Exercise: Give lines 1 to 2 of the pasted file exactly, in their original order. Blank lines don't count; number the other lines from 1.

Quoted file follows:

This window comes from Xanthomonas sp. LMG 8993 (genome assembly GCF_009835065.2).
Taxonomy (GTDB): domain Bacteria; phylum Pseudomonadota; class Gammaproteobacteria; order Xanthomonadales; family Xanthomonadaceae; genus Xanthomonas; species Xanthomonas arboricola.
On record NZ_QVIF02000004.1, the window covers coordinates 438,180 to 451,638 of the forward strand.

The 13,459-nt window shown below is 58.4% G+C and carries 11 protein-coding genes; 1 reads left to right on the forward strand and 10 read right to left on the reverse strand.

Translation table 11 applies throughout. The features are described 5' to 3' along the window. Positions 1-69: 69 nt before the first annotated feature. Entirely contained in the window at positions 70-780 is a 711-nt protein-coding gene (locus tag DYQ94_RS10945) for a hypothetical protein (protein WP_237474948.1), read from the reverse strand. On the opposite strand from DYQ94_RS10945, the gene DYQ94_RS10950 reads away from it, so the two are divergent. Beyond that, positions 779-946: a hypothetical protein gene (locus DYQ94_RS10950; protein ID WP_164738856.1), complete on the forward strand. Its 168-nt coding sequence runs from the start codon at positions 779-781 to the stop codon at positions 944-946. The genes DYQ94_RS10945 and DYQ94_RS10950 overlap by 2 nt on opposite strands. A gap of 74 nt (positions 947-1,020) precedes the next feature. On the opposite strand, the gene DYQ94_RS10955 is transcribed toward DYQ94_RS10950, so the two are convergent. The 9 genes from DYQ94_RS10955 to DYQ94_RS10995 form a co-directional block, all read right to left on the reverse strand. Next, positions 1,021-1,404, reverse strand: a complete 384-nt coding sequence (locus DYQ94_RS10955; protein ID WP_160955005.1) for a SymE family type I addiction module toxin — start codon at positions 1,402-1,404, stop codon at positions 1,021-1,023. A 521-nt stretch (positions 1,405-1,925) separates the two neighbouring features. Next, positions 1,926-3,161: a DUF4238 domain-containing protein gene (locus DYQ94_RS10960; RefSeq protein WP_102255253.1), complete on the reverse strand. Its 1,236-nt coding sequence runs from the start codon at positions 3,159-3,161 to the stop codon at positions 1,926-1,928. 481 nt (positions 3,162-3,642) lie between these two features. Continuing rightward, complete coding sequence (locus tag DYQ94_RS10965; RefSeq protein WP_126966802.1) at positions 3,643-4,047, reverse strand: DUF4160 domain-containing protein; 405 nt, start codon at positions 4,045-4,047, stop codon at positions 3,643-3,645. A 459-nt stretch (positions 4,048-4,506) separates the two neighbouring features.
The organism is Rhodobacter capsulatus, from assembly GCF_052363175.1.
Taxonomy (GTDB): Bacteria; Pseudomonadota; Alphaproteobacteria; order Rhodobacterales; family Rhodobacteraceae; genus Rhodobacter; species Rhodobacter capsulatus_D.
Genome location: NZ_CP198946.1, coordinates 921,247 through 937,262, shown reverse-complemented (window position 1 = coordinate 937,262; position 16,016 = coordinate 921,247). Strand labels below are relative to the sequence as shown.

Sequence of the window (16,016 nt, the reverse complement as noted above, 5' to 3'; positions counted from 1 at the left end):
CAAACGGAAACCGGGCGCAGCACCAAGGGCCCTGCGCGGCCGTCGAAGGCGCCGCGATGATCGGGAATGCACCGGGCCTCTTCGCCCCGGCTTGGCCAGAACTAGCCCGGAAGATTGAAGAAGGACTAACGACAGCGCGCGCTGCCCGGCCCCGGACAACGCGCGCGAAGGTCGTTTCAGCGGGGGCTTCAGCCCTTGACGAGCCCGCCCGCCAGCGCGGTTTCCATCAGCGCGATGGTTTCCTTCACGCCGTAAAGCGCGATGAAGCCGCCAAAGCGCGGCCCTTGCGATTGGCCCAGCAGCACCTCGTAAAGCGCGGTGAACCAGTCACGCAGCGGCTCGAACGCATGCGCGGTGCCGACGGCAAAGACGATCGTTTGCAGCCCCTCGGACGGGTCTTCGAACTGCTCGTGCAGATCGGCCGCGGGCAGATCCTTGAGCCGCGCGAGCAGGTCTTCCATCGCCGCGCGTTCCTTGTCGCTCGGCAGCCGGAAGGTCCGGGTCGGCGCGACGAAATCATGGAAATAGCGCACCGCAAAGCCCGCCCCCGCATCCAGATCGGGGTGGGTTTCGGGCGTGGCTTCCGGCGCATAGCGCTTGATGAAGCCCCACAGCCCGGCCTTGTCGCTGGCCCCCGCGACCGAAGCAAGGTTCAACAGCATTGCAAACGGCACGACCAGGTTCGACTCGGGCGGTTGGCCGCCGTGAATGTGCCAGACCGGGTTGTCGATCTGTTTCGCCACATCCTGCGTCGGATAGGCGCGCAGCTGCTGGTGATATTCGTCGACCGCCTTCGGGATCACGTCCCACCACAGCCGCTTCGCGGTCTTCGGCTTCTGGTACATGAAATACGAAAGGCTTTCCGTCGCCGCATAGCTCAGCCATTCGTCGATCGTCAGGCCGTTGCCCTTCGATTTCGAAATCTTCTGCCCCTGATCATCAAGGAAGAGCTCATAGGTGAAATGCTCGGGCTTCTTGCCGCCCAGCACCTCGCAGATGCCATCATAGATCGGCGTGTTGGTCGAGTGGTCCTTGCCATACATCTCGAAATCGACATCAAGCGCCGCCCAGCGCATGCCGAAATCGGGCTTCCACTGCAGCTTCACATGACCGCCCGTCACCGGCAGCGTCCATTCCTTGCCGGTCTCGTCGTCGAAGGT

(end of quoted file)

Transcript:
This window comes from Xanthomonas sp. LMG 8993 (genome assembly GCF_009835065.2).
Taxonomy (GTDB): domain Bacteria; phylum Pseudomonadota; class Gammaproteobacteria; order Xanthomonadales; family Xanthomonadaceae; genus Xanthomonas; species Xanthomonas arboricola.